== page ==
Memorial Medical Center has provided comprehensive heart care
since 1973. Recognized as a leader and
innovator in heart and vascular technology,
Memorial performs hundreds of
open heart surgeries each year.
Our programs focus on reducing the incidence
of cardiac and vascular disease.
Memorial Heart and Vascular Services
brings together the area’s top heart and
vascular experts with access to the very
latest technology at a medical facility
that excels in patient-centered care.
At Memorial’s Center for Valvular Heart
Disease, you are the “heart” of our team.
To schedule an appointment, please call
What is valvular heart disease?
Valvular Heart Disease occurs when
the valves that direct blood through
your heart’s chambers do not open
or close correctly, resulting in less
blood flowing through. When you have
Valvular Heart Disease, two things can
occur, both of which makes it harder for
your heart to pump blood to the rest of
- stenosis, which means a valve
does not open all the way, resulting in
the blood flowing through a smaller
than normal opening
- regurgitation, which means
a valve does not close all the
way, resulting in the blood flowing
backward or forward through the valve
instead of only forward
Abnormal valves also can cause an
irregular heartbeat or blood clots to form
in the heart.
Valvular Heart Disease can be caused
by a birth defect in the valve, calcium or
plaque in the valve, an infection, valve
degeneration or IV drug use. Symptoms
can include increased shortness of
breath, chest pain, swelling of legs or
ankles, tiredness, dizziness, fainting and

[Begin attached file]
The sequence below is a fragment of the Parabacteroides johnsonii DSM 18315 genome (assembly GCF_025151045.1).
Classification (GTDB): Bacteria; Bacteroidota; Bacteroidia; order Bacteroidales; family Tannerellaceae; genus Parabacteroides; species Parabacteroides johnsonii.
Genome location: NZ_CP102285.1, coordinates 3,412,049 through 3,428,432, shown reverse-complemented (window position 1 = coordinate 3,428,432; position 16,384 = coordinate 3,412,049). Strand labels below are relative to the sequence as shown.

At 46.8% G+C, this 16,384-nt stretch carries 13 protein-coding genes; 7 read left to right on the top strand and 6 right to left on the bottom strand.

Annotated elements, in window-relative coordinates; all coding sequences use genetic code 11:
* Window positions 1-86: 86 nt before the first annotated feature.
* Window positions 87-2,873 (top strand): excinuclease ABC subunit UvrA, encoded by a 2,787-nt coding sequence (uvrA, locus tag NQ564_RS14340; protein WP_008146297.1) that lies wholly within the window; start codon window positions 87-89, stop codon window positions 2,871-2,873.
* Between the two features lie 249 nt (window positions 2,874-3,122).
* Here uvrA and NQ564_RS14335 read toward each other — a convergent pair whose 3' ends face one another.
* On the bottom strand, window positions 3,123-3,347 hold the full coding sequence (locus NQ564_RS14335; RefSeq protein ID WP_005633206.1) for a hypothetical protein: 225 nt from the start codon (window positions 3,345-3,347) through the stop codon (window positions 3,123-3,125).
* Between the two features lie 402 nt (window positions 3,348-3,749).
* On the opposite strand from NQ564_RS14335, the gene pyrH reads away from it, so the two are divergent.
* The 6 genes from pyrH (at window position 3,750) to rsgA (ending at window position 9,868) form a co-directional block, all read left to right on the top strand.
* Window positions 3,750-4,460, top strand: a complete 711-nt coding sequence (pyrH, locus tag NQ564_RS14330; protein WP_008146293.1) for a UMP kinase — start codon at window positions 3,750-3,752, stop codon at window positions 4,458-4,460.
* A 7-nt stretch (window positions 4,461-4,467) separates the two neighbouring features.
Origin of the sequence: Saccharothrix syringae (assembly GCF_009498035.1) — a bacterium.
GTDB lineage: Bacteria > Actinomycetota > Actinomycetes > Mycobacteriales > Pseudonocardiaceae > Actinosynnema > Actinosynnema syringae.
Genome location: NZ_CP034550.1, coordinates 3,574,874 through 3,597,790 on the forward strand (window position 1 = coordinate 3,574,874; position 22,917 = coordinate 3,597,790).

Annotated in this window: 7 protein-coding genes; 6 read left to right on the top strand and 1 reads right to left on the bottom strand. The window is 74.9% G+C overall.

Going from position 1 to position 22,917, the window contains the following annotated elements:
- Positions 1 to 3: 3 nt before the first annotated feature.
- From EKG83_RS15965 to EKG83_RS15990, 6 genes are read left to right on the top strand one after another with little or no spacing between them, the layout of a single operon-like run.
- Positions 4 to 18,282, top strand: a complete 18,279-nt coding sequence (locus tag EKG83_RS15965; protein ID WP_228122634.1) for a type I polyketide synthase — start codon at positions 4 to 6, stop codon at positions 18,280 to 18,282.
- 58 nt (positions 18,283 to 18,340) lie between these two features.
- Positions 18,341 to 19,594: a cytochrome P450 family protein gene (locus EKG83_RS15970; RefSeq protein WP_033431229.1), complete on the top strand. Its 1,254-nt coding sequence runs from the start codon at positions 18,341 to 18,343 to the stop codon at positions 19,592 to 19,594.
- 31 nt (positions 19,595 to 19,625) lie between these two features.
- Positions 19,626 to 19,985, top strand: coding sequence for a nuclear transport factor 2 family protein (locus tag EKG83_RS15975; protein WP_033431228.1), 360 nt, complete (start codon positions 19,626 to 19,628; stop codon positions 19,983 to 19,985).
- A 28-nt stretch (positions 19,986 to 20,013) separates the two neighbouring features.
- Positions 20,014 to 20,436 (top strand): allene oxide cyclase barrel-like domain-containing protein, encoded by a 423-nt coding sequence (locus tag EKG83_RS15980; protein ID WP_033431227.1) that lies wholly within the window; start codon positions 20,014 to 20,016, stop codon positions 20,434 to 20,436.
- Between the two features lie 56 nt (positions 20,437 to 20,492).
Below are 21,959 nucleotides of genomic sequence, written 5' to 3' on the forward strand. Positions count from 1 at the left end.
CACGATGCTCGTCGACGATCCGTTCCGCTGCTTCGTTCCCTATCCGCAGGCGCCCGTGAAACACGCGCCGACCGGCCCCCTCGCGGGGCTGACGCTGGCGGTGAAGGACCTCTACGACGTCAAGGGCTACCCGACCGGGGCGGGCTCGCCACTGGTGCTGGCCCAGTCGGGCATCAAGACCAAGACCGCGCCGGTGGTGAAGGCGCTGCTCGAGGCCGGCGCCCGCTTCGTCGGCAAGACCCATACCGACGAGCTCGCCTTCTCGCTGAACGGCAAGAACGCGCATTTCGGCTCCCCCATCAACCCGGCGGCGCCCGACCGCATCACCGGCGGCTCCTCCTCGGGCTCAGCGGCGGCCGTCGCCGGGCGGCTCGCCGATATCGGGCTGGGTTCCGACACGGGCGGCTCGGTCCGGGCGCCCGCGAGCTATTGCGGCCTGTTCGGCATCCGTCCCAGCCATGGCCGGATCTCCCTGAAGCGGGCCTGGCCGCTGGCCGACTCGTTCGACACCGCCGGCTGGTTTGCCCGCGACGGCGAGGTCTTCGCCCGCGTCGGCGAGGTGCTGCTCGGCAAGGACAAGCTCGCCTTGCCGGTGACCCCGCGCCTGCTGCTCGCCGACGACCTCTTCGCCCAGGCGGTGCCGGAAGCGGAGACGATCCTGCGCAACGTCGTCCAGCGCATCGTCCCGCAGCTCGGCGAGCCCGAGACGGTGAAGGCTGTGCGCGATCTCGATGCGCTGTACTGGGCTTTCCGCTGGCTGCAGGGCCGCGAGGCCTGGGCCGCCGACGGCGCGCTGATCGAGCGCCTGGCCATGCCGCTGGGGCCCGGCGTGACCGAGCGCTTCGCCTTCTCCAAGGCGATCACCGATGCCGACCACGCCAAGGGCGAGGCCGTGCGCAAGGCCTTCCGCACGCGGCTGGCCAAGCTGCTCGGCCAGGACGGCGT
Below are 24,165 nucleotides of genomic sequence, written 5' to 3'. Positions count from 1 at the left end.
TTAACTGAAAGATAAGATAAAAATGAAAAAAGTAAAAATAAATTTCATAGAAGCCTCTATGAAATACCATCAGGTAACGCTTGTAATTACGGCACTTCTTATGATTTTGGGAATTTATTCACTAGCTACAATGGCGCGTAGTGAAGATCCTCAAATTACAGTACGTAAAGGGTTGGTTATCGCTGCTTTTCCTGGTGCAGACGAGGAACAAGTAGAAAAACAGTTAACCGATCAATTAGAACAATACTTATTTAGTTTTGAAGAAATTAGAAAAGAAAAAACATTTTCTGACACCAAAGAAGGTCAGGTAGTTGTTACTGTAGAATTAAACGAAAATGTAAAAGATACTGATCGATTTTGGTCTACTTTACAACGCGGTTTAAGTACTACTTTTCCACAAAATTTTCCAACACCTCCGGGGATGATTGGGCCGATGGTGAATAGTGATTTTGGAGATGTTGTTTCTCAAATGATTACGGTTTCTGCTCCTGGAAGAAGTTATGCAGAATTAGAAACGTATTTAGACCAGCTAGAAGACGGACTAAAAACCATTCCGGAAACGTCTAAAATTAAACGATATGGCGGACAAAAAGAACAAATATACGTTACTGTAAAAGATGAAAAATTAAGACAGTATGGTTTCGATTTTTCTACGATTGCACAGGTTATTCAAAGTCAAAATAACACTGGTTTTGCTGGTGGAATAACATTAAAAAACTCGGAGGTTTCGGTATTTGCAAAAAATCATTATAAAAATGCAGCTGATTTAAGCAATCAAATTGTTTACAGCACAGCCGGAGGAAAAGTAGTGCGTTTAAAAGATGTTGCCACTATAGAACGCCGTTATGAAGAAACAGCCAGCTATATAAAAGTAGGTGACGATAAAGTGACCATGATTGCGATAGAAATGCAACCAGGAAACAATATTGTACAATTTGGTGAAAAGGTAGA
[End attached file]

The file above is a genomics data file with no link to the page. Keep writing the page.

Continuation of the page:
How is valvular heart disease treated?
Once stenosis or regurgitation reaches
a certain point, surgery often is recommended
to repair or replace the improperly
functioning heart valves.
- Valve replacement involves a surgeon
removing the damaged valve and
replacing it with an artificial valve. Valves
can be made of animal heart tissues or
- Valve repair involves a
reconstruction of the damaged valve by a variety of methods which may include removing or moving part of the valve tissue, inserting a ring around the valve to tighten the area around it or other surgical techniques.
How do I know if I'm a good candidate?
Your doctor will order an echocardiogram
to see how well your heart valves
are working. If surgery seems like the
best treatment for your condition, a
surgeon will evaluate you and take into
consideration your age, health, lifestyle
and ability to take blood thinner medication
before making recommendations
about the best treatment option for you.
How is heart valve surgery performed?
In most cases, heart valve surgery
can be performed less invasively than
traditional open heart surgeries. At
Memorial, we offer a minimally invasive
valve surgery called a ministernotomy.
This involves a three-inch incision either
at the top or bottom of the breast bone,
depending on which valve is being
treated. Advantages of this type of
- less trauma to the body
- less blood loss during surgery
- less scarring
- less pain at the incision site
- shorter hospital stay
- quicker recovery
Why choose Memorial?
Memorial Medical Center and its
physician partners are committed to
high-quality, patient-centered care. In
pursuit of our mission to improve the
health of the people and communities
we serve, we have a committed heart
team of expertly trained, highly experienced
professionals who have access
to cutting-edge technology.
Meet our Cardiothoracic Surgeon
Vassileva, M.D., is a
with SIU HealthCare who
practices all aspects of
cardiothoracic surgery and
specializes in minimally
invasive valve surgery, including mitral
valve repair. She is an assistant professor
of cardiothoracic surgery at Southern
Illinois University School of Medicine.
Prior to joining SIU, Vassileva completed
her cardiothoracic fellowship at the
Brigham and Women’s Hospital in Boston,
a teaching affiliate of Harvard Medical
School. She completed her general
surgery residency and received her
medical degree at Johns Hopkins
Medical School in Baltimore.